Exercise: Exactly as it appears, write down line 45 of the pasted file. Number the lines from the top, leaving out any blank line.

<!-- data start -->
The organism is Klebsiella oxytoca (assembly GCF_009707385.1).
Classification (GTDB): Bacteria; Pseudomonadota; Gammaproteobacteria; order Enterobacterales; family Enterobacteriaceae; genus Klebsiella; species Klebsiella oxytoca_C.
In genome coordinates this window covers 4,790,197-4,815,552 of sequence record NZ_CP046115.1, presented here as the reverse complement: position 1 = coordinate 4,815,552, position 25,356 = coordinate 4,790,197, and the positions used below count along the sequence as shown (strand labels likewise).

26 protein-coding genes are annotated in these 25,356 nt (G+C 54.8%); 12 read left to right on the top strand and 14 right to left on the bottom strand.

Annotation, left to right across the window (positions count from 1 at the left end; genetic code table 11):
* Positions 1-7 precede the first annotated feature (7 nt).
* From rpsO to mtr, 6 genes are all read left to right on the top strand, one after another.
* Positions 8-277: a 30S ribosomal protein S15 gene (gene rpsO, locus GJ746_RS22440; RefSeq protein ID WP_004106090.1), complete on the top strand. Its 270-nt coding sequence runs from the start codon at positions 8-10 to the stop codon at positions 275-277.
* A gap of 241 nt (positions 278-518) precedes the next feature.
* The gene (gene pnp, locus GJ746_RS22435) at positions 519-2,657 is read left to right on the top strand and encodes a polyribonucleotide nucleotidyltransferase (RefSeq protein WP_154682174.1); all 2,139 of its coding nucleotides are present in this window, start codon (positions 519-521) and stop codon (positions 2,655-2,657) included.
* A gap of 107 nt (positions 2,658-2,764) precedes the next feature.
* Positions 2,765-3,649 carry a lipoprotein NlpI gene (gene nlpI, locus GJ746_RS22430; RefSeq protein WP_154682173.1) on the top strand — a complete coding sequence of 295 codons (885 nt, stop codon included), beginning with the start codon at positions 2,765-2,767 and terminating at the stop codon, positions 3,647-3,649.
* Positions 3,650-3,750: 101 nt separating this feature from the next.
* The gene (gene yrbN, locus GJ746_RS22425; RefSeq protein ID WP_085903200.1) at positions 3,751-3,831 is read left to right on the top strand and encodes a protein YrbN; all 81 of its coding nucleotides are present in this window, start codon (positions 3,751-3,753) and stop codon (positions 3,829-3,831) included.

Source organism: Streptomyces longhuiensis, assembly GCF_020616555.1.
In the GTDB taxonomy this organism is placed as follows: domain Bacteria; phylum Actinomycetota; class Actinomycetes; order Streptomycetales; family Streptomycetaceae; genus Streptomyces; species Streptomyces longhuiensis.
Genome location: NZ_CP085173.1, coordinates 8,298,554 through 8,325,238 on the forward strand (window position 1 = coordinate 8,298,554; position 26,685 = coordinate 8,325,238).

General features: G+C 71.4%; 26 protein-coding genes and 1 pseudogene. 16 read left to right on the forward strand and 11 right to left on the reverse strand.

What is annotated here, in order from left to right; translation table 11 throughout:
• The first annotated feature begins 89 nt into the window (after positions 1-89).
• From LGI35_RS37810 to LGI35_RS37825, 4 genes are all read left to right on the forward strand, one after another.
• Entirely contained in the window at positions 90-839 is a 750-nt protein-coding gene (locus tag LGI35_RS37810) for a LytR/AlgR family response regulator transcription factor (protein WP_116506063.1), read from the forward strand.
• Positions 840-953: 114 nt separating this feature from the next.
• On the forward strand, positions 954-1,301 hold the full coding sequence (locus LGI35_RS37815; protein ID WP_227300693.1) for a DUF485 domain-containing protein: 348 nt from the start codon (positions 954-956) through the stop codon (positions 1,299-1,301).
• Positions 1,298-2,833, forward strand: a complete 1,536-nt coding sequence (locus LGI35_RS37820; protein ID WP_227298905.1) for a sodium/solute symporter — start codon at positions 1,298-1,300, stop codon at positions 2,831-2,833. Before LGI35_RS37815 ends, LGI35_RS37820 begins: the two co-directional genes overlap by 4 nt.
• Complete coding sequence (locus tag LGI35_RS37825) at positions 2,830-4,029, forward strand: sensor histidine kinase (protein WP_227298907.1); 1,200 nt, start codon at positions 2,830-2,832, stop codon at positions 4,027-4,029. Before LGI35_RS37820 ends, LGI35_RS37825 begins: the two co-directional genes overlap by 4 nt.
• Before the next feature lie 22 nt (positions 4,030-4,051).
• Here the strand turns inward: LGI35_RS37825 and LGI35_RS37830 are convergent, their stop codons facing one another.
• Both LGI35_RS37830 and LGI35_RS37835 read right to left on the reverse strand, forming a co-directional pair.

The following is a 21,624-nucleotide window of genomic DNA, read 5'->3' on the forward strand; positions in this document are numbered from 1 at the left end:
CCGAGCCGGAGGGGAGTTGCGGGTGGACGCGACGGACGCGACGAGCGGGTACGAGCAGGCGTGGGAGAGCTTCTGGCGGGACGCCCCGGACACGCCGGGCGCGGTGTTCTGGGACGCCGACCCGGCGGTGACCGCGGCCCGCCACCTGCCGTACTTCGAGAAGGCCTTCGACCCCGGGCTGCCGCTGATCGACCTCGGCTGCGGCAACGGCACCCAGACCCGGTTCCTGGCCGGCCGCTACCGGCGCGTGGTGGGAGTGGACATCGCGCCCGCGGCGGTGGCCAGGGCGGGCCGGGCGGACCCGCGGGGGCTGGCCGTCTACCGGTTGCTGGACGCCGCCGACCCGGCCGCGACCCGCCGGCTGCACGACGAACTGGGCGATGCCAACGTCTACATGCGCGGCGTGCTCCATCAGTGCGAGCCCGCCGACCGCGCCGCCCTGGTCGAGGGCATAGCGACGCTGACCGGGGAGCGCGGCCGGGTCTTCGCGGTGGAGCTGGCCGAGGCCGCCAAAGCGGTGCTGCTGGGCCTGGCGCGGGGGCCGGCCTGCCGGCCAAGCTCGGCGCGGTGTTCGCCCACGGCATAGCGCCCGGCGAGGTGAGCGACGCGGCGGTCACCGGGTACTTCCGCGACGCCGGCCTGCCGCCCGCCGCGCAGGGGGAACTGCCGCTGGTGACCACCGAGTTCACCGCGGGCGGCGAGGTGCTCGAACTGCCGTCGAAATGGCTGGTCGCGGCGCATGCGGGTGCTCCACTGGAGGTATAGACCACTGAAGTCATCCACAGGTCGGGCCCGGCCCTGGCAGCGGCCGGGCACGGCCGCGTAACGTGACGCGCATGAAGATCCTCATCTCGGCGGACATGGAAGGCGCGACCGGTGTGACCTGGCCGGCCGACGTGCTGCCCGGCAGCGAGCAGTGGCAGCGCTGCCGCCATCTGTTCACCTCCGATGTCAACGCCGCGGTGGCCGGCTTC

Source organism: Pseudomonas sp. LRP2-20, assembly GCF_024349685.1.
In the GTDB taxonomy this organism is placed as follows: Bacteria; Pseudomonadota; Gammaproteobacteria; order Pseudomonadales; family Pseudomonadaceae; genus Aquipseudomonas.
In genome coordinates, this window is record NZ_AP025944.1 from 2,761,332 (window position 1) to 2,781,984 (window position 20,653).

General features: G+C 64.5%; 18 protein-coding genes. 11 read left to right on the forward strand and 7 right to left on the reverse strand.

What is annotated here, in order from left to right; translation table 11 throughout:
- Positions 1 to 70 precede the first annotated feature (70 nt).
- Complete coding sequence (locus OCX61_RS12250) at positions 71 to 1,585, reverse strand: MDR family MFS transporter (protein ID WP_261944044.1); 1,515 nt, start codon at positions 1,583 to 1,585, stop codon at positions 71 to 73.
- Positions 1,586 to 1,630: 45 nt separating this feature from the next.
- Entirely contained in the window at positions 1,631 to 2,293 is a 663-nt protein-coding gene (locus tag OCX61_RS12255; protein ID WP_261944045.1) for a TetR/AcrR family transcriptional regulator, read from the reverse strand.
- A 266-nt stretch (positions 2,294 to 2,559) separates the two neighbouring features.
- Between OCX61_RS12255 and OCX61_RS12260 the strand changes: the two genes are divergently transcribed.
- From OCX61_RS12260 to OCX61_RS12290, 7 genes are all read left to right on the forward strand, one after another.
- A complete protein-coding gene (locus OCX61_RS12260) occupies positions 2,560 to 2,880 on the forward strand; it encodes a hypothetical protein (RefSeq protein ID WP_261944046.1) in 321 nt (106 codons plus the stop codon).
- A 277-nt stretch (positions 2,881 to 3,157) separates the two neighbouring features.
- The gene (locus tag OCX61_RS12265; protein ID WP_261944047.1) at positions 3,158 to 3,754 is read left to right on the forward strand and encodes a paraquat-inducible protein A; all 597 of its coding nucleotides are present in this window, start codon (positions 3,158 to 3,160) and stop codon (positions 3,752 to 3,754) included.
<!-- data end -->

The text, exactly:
- A 277-nt stretch (positions 2,881 to 3,157) separates the two neighbouring features.